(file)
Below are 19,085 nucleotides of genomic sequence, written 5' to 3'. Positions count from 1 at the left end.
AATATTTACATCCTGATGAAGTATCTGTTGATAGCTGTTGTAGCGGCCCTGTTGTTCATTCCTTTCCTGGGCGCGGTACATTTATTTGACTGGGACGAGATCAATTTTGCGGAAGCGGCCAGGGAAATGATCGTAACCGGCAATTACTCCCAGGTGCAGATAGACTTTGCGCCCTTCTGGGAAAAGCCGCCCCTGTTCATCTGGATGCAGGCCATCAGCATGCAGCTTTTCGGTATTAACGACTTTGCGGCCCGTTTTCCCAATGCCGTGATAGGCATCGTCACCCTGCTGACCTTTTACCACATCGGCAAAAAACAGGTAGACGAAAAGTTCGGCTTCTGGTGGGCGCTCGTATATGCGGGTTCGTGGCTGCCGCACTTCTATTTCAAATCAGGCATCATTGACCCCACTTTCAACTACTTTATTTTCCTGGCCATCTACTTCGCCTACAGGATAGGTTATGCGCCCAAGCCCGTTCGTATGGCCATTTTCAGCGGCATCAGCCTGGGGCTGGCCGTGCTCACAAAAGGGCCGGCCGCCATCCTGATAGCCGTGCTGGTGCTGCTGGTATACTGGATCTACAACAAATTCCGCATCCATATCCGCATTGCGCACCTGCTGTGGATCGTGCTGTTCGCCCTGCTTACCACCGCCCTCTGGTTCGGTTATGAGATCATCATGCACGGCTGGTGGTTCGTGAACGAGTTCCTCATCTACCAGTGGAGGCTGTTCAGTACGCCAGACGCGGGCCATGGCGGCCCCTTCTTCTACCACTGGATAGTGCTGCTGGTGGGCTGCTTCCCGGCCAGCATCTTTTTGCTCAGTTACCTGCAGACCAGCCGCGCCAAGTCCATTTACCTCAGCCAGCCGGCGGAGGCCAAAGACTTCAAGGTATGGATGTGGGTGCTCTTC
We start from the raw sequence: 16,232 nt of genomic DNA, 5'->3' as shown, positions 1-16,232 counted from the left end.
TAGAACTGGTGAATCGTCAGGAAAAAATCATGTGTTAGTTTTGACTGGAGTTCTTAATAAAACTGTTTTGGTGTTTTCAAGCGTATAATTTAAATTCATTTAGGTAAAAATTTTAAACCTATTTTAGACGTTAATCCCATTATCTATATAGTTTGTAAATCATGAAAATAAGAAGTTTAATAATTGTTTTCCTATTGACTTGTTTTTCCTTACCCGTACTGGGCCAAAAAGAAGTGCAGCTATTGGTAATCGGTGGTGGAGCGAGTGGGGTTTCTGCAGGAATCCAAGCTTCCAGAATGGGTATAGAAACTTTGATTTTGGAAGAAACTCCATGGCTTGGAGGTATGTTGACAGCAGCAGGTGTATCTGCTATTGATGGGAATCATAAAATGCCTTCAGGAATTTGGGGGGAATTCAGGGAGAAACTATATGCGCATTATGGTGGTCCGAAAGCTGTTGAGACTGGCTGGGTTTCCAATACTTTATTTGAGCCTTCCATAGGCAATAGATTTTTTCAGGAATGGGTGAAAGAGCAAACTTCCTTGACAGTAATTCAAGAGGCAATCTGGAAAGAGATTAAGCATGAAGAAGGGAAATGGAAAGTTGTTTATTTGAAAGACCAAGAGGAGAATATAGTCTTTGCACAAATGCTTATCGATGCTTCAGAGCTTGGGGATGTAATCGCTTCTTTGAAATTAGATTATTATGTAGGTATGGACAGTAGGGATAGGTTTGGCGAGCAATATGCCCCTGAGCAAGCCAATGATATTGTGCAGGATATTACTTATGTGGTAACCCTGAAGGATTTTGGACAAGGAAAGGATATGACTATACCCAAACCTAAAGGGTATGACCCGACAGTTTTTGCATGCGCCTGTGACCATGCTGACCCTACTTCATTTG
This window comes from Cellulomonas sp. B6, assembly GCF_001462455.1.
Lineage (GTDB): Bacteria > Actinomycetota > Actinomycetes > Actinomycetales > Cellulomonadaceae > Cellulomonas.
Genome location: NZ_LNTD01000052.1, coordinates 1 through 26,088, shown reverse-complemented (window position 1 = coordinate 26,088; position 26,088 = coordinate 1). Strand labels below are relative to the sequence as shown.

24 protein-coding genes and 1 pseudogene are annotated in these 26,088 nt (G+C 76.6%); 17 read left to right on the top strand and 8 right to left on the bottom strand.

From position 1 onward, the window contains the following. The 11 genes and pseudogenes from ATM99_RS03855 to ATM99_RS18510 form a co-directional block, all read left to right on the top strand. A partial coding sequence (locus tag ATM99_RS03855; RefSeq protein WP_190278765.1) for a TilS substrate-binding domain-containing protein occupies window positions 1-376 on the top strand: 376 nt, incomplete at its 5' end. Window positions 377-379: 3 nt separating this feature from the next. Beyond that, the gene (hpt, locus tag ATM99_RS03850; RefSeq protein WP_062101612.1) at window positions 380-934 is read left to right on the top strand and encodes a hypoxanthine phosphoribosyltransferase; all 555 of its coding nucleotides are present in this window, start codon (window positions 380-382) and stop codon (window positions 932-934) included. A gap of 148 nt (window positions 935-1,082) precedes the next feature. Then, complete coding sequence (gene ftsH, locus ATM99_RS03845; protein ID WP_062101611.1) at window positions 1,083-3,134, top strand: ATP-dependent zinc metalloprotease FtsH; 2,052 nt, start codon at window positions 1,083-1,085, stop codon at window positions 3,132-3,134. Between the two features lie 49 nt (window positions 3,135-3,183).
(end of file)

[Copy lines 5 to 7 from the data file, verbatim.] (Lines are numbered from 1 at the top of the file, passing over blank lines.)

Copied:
This window comes from Cellulomonas sp. B6, assembly GCF_001462455.1.
Lineage (GTDB): Bacteria > Actinomycetota > Actinomycetes > Actinomycetales > Cellulomonadaceae > Cellulomonas.
Genome location: NZ_LNTD01000052.1, coordinates 1 through 26,088, shown reverse-complemented (window position 1 = coordinate 26,088; position 26,088 = coordinate 1). Strand labels below are relative to the sequence as shown.